PROGRESS IN GEOGRAPHY ›› 2017, Vol. 36 ›› Issue (12): 1500-1509.doi: 10.18306/dlkxjz.2017.12.005

• Special Issue|Scale • Previous Articles     Next Articles

Towards a theoretical framework of 'politics of scale'

Fenglong WANG1,2(), Yungang LIU3()   

  1. 1. The Center for Modern Chinese City Studies, East China Normal University, Shanghai 200062, China
    2. Institute of Urban Development, East China Normal University, Shanghai 200062, China
    3. School of Geography and Planning, Guangdong Key Laboratory for Urbanization and Geo-simulation, Sun Yat-sen University, Guangzhou 510275, China
  • Online:2017-12-20 Published:2017-12-20
  • Supported by:
    National Natural Science Foundation of China, No.41271165, No.41571130, No.41601144


Since Neil Smith initiated the arguments of "politics of scale" based on his studies of the homeless, scale has become a hot topic in political geography. However, it is a pity that a comprehensive theoretical model of "politics of scale" has still not been developed despite of a large number of debates on the concept of scale itself and various empirical studies conducted in different cultures. In this article, we propose a three-step theoretical model of "politics of scale" based on the existing literature, especially the structural and post-structural perspectives to power, the second-abstraction view of scale, and the large volume of empirical studies on scalar politics. We argue that "politics of scale" is pillared on the processes of scalization, rescaling, and articulation of scale with power relations. Specifically, in "politics of scale" power relations are embedded in various forms of scale that can be mainly decomposed into size in material space, level in organizational space, and scope in discursive space. The existing scale frames or scalar relations are reshaped or rearticulated by different political actors. A three by three matrix is developed to incorporate the dazzling strategies of rescaling in terms of scaling-up, scaling-down, and rescaling. Different political actors will adopt different rescaling strategies to transform the power relations and legitimate/problematize governmental rationality according to their own interests. Several basic laws and paradoxes of "politics of scale" are summarized. The specific characteristics of "politics of scale" in China compared with its Western counterparts are also summarized, including the dominance of administrative level, underdevelopment of scaled discourses, and decisive roles of the Internet and international intervention. We also point out some issues worth further exploration, such as the problem of political justice in "politics of scale" and extension of the "geographical meaning" of scale in political geography. This article may contribute to the growing literature on scale and Chinese political geographical studies.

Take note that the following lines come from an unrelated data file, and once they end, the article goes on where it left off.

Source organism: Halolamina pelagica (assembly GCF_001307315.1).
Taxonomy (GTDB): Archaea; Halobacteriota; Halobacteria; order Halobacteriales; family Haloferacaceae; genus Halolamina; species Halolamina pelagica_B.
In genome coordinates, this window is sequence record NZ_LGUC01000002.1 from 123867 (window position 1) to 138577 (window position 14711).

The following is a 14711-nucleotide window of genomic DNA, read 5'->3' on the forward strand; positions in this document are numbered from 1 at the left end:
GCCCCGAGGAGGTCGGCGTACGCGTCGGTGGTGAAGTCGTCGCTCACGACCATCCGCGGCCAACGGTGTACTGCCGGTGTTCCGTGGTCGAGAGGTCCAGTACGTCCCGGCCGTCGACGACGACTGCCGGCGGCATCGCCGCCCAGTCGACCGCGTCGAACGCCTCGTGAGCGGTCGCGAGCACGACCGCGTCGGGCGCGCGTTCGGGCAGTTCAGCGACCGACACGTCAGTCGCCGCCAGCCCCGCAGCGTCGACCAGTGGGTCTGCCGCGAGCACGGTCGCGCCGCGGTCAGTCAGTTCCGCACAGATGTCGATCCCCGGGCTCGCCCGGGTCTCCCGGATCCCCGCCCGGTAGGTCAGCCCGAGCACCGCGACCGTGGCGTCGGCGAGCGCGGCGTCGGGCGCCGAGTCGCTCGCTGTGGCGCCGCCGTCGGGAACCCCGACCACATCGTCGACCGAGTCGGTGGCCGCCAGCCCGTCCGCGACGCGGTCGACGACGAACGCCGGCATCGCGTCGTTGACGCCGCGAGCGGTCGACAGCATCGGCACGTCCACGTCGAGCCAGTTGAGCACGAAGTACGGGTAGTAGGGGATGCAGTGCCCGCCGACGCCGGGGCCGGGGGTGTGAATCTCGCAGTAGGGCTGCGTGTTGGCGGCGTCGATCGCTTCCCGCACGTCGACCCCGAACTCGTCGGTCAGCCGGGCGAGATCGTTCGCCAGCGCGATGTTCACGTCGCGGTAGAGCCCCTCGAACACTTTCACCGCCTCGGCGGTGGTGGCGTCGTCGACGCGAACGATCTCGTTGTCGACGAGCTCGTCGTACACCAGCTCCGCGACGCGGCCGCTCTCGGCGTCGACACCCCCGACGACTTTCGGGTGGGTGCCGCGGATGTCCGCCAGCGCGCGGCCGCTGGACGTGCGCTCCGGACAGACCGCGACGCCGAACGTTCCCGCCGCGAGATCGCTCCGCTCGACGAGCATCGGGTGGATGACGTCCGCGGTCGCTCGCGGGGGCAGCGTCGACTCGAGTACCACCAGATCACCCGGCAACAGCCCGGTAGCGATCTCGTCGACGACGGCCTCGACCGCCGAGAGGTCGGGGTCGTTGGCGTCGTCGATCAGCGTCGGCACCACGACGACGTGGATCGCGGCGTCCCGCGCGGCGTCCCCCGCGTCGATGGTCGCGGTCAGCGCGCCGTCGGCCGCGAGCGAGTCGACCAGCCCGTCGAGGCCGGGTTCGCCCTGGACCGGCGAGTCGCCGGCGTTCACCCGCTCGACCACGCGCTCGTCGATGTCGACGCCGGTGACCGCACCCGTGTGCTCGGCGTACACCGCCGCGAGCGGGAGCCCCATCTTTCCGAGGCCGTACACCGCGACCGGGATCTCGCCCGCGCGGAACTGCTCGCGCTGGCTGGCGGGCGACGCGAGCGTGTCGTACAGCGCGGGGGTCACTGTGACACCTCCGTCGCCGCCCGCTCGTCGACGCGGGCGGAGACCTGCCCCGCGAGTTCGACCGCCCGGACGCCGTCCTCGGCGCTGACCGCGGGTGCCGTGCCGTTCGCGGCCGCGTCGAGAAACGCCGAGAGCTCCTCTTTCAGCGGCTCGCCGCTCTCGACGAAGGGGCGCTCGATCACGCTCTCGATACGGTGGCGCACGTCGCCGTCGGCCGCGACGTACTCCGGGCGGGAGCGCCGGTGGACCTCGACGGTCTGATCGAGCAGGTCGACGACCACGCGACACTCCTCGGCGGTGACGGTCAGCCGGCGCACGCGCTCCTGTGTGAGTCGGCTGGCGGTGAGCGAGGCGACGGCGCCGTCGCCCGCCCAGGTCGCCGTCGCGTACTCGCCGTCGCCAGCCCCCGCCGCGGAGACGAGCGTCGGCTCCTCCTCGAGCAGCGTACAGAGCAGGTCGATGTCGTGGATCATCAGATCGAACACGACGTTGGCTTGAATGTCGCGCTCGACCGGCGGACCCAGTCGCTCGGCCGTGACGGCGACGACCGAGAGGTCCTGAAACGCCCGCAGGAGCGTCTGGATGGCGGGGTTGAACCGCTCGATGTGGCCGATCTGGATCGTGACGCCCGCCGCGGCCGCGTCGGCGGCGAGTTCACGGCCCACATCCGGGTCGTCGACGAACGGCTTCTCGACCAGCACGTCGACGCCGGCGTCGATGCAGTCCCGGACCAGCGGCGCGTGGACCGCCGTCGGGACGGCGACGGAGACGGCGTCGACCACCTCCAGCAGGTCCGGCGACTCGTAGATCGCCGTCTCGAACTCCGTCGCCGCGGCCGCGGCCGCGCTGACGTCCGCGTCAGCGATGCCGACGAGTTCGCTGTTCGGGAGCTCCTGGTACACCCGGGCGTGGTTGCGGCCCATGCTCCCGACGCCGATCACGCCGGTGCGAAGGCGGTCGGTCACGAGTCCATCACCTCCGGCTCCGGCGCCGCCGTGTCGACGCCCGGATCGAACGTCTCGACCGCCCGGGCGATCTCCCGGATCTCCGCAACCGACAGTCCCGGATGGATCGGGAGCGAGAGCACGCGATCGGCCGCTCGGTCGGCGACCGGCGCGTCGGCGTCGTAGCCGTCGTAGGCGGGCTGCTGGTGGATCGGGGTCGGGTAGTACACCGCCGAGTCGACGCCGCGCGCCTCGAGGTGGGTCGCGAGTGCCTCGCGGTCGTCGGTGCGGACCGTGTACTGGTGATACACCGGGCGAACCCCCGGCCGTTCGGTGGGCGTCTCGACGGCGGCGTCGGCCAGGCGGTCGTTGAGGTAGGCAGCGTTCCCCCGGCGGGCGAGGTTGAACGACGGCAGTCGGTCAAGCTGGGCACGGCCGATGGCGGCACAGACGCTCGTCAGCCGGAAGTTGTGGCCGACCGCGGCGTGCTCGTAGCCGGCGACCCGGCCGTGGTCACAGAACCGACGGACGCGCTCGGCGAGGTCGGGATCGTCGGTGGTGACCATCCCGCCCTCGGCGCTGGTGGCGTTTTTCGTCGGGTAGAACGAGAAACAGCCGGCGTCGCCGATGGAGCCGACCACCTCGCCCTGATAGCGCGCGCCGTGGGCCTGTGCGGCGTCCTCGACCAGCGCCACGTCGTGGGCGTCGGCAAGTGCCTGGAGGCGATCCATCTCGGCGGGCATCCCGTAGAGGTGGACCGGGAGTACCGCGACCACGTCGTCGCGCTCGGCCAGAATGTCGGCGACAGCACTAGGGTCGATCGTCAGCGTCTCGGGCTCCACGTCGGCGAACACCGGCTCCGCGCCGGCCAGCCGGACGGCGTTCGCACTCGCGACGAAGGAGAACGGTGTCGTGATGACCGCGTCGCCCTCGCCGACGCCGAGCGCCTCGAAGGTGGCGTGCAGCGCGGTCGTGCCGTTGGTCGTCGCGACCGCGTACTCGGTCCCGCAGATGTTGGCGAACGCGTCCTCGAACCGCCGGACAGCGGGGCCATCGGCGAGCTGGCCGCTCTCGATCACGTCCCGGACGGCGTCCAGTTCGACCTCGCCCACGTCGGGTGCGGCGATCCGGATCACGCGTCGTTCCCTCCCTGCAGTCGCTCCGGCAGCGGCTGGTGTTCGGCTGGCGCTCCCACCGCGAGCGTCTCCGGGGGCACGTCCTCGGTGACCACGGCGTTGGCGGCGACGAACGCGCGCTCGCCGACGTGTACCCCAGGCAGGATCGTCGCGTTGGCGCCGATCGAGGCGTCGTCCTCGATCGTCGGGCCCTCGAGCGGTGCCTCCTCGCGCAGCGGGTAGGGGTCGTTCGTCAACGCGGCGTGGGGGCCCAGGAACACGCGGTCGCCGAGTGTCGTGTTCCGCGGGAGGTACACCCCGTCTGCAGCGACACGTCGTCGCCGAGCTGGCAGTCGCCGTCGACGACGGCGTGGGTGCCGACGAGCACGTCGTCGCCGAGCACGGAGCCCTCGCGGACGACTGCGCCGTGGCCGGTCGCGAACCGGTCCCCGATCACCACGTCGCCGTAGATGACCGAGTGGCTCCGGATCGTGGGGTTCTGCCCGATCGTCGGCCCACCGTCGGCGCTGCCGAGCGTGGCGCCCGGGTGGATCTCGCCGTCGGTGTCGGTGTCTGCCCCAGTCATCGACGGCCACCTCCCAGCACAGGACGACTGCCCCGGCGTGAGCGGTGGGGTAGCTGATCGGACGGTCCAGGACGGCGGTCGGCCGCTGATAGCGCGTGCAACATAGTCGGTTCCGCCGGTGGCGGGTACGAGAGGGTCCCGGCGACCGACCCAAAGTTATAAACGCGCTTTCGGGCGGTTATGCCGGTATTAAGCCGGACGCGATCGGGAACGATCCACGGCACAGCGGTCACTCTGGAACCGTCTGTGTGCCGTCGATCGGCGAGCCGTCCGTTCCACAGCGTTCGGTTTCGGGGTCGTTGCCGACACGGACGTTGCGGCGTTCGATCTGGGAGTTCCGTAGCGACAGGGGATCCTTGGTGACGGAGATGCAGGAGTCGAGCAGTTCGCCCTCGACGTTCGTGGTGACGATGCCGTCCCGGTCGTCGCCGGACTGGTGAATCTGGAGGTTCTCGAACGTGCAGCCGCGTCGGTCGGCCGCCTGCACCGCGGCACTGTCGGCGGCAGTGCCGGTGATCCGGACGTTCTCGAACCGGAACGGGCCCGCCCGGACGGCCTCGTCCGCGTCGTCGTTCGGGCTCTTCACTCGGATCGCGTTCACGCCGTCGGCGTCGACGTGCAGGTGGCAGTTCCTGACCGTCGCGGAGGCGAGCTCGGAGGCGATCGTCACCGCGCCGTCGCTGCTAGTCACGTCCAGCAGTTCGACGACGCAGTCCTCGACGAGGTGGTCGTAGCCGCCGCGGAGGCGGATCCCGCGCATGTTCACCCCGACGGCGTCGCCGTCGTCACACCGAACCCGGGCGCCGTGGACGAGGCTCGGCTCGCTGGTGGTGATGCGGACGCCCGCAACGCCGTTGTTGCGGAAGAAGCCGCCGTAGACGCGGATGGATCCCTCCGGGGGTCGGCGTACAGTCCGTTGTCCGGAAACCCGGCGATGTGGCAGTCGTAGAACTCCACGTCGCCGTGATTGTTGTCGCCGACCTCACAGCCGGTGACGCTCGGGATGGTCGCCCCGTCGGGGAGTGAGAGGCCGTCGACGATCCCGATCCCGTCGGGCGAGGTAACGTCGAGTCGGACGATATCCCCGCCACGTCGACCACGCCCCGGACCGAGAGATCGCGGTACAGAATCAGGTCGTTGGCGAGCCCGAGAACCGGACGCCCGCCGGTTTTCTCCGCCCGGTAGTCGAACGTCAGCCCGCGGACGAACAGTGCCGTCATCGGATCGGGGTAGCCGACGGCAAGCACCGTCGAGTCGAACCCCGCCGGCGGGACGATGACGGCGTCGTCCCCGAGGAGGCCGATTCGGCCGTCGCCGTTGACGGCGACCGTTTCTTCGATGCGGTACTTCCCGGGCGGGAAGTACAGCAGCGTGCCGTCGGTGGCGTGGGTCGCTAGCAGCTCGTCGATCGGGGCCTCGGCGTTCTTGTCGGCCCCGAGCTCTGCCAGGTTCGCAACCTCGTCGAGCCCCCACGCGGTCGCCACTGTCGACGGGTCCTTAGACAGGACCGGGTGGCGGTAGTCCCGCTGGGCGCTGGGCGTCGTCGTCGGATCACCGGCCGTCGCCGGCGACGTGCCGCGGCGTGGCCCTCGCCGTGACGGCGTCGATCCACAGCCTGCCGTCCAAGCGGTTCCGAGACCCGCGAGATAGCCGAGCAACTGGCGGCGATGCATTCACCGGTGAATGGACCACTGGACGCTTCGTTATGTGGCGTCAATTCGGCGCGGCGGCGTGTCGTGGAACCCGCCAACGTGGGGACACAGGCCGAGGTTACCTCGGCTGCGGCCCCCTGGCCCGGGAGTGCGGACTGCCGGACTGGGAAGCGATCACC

Key words: scalization, rescaling, politics of scale, political process, power relations